Telomerase, a ribonucleoprotein up-regulated in many types of cancers, possesses an RNA template necessary to bind and extend telomere ends. The intrinsic accessibility of telomerase to incoming nucleic acids makes the RNA template an ideal target for inhibition by oligonucleotides. We report here that 2'-O-methyl-RNA (2'-O-meRNA), an oligonucleotide chemistry known to exert sequence-specific effects in cell culture and animals, inhibits telomerase with potencies superior to those possessed by analogous peptide nucleic acids (PNAs). Potent inhibition relative to PNAs is surprising, because the binding affinity of 2'-O-meRNAs for complementary RNA is low relative to analogous PNAs. A 2'-O-meRNA oligomer with terminal phosphorothioate substitutions inhibits telomerase sequence-selectively within human-tumor-derived DU145 cells when delivered with cationic lipids. In contrast to the ability of 2'-O-meRNA oligomers to inhibit telomerase, the binding of a 2'-O-meRNA to an inverted repeat within plasmid DNA was not detectable, whereas binding of PNA was efficient, suggesting that the relative accessibility of the telomerase RNA template is essential for inhibition by 2'-O-meRNA. Inhibition of telomerase by 2'-O-meRNA will facilitate probing the link between telomerase activity and sustained cell proliferation and may provide a basis for the development of chemopreventive and chemotherapeutic agents.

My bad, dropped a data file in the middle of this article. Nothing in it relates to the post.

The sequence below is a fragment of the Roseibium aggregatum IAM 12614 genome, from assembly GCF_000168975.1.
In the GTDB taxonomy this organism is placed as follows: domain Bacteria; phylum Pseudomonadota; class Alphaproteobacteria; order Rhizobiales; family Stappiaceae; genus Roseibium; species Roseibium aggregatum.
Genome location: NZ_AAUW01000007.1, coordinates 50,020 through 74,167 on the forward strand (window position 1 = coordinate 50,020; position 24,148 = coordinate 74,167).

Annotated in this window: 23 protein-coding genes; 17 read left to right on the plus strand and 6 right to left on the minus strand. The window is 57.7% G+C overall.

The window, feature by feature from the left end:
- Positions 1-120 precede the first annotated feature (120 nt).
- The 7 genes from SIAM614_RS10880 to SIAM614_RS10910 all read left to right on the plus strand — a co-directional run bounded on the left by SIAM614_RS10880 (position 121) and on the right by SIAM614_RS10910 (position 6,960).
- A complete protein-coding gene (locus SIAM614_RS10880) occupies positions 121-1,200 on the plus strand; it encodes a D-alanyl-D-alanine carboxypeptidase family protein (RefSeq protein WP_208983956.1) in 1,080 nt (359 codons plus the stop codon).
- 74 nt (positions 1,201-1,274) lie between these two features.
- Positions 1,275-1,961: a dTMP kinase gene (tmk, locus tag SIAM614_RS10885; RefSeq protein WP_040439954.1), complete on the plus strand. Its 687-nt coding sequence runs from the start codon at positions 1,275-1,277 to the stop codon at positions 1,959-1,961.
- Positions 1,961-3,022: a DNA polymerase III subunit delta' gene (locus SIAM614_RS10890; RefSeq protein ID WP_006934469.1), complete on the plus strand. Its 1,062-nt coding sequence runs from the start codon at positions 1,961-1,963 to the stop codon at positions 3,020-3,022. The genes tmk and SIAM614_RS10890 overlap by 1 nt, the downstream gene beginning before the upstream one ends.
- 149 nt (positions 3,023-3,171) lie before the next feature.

|Original language||English (US)|
|Number of pages||6|
|Journal||Proceedings of the National Academy of Sciences of the United States of America|
|Publication status||Published - Sep 29 1998|
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